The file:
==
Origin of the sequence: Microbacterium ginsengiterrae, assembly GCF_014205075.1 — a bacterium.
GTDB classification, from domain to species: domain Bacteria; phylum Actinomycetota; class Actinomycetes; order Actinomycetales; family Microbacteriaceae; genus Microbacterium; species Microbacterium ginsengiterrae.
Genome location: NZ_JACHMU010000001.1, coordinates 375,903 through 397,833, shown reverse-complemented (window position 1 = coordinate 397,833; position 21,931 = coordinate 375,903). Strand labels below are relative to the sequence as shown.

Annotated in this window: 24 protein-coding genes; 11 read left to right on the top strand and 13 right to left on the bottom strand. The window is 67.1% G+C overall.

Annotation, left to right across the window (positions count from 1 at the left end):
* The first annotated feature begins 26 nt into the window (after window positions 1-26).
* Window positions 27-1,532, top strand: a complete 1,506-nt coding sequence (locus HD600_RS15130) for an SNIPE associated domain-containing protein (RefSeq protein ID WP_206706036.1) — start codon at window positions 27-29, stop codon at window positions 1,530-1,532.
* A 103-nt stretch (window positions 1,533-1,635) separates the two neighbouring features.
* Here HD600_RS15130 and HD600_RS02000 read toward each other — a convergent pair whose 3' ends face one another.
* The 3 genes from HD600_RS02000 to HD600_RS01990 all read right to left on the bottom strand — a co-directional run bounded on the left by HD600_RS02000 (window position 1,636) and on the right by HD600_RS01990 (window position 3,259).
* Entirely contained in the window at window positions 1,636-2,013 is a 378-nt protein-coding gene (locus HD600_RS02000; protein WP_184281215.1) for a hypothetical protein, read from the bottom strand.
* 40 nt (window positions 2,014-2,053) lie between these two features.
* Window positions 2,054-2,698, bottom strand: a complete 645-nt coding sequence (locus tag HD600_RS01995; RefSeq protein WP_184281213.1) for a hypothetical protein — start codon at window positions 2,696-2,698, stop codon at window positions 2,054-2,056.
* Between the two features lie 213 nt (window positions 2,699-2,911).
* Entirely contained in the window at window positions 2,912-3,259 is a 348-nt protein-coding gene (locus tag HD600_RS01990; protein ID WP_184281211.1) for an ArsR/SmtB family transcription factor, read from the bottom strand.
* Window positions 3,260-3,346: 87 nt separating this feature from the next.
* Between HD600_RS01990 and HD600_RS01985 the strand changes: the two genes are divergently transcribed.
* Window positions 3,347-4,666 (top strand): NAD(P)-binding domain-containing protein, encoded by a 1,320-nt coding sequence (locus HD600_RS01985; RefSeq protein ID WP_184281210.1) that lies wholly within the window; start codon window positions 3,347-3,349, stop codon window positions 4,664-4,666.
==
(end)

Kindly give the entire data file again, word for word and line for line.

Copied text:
Origin of the sequence: Microbacterium ginsengiterrae, assembly GCF_014205075.1 — a bacterium.
GTDB classification, from domain to species: domain Bacteria; phylum Actinomycetota; class Actinomycetes; order Actinomycetales; family Microbacteriaceae; genus Microbacterium; species Microbacterium ginsengiterrae.
Genome location: NZ_JACHMU010000001.1, coordinates 375,903 through 397,833, shown reverse-complemented (window position 1 = coordinate 397,833; position 21,931 = coordinate 375,903). Strand labels below are relative to the sequence as shown.

Annotated in this window: 24 protein-coding genes; 11 read left to right on the top strand and 13 right to left on the bottom strand. The window is 67.1% G+C overall.

Annotation, left to right across the window (positions count from 1 at the left end):
* The first annotated feature begins 26 nt into the window (after window positions 1-26).
* Window positions 27-1,532, top strand: a complete 1,506-nt coding sequence (locus HD600_RS15130) for an SNIPE associated domain-containing protein (RefSeq protein ID WP_206706036.1) — start codon at window positions 27-29, stop codon at window positions 1,530-1,532.
* A 103-nt stretch (window positions 1,533-1,635) separates the two neighbouring features.
* Here HD600_RS15130 and HD600_RS02000 read toward each other — a convergent pair whose 3' ends face one another.
* The 3 genes from HD600_RS02000 to HD600_RS01990 all read right to left on the bottom strand — a co-directional run bounded on the left by HD600_RS02000 (window position 1,636) and on the right by HD600_RS01990 (window position 3,259).
* Entirely contained in the window at window positions 1,636-2,013 is a 378-nt protein-coding gene (locus HD600_RS02000; protein WP_184281215.1) for a hypothetical protein, read from the bottom strand.
* 40 nt (window positions 2,014-2,053) lie between these two features.
* Window positions 2,054-2,698, bottom strand: a complete 645-nt coding sequence (locus tag HD600_RS01995; RefSeq protein WP_184281213.1) for a hypothetical protein — start codon at window positions 2,696-2,698, stop codon at window positions 2,054-2,056.
* Between the two features lie 213 nt (window positions 2,699-2,911).
* Entirely contained in the window at window positions 2,912-3,259 is a 348-nt protein-coding gene (locus tag HD600_RS01990; protein ID WP_184281211.1) for an ArsR/SmtB family transcription factor, read from the bottom strand.
* Window positions 3,260-3,346: 87 nt separating this feature from the next.
* Between HD600_RS01990 and HD600_RS01985 the strand changes: the two genes are divergently transcribed.
* Window positions 3,347-4,666 (top strand): NAD(P)-binding domain-containing protein, encoded by a 1,320-nt coding sequence (locus HD600_RS01985; RefSeq protein ID WP_184281210.1) that lies wholly within the window; start codon window positions 3,347-3,349, stop codon window positions 4,664-4,666.